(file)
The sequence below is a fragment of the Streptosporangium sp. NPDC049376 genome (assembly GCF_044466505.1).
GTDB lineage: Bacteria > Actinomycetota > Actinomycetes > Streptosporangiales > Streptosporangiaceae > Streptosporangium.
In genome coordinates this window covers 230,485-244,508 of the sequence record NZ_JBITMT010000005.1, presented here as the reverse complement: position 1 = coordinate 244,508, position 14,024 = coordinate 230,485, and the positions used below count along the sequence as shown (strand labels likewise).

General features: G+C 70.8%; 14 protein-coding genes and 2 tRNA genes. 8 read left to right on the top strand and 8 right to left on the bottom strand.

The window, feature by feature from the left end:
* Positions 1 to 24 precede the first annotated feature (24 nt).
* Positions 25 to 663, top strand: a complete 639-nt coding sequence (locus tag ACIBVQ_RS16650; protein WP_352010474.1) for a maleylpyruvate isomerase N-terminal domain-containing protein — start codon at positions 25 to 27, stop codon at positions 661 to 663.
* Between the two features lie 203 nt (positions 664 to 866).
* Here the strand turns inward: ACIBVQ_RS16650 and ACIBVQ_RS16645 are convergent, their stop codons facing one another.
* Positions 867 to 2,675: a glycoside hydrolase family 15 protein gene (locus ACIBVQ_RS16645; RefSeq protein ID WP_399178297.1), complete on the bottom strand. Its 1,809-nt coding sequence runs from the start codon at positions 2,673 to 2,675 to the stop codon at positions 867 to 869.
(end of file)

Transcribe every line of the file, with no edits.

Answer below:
The sequence below is a fragment of the Streptosporangium sp. NPDC049376 genome (assembly GCF_044466505.1).
GTDB lineage: Bacteria > Actinomycetota > Actinomycetes > Streptosporangiales > Streptosporangiaceae > Streptosporangium.
In genome coordinates this window covers 230,485-244,508 of the sequence record NZ_JBITMT010000005.1, presented here as the reverse complement: position 1 = coordinate 244,508, position 14,024 = coordinate 230,485, and the positions used below count along the sequence as shown (strand labels likewise).

General features: G+C 70.8%; 14 protein-coding genes and 2 tRNA genes. 8 read left to right on the top strand and 8 right to left on the bottom strand.

The window, feature by feature from the left end:
* Positions 1 to 24 precede the first annotated feature (24 nt).
* Positions 25 to 663, top strand: a complete 639-nt coding sequence (locus tag ACIBVQ_RS16650; protein WP_352010474.1) for a maleylpyruvate isomerase N-terminal domain-containing protein — start codon at positions 25 to 27, stop codon at positions 661 to 663.
* Between the two features lie 203 nt (positions 664 to 866).
* Here the strand turns inward: ACIBVQ_RS16650 and ACIBVQ_RS16645 are convergent, their stop codons facing one another.
* Positions 867 to 2,675: a glycoside hydrolase family 15 protein gene (locus ACIBVQ_RS16645; RefSeq protein ID WP_399178297.1), complete on the bottom strand. Its 1,809-nt coding sequence runs from the start codon at positions 2,673 to 2,675 to the stop codon at positions 867 to 869.